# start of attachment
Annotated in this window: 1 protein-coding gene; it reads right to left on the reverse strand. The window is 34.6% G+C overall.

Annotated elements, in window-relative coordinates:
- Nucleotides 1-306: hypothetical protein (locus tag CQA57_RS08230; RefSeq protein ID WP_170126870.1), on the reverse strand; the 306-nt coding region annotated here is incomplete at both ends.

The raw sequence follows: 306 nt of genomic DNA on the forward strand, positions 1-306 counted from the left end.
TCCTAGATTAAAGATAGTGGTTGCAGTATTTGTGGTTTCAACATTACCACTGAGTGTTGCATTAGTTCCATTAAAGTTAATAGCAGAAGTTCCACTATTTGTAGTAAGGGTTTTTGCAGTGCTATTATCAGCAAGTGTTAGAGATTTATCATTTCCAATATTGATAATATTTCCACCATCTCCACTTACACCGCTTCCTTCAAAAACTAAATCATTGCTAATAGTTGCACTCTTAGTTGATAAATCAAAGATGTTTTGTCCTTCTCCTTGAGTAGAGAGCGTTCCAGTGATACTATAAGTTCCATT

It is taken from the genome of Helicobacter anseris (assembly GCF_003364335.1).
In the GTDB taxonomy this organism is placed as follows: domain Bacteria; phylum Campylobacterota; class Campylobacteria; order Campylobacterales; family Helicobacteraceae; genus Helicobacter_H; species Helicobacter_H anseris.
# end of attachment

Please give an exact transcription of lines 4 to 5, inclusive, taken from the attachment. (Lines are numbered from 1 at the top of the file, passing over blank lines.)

The raw sequence follows: 306 nt of genomic DNA on the forward strand, positions 1-306 counted from the left end.
TCCTAGATTAAAGATAGTGGTTGCAGTATTTGTGGTTTCAACATTACCACTGAGTGTTGCATTAGTTCCATTAAAGTTAATAGCAGAAGTTCCACTATTTGTAGTAAGGGTTTTTGCAGTGCTATTATCAGCAAGTGTTAGAGATTTATCATTTCCAATATTGATAATATTTCCACCATCTCCACTTACACCGCTTCCTTCAAAAACTAAATCATTGCTAATAGTTGCACTCTTAGTTGATAAATCAAAGATGTTTTGTCCTTCTCCTTGAGTAGAGAGCGTTCCAGTGATACTATAAGTTCCATT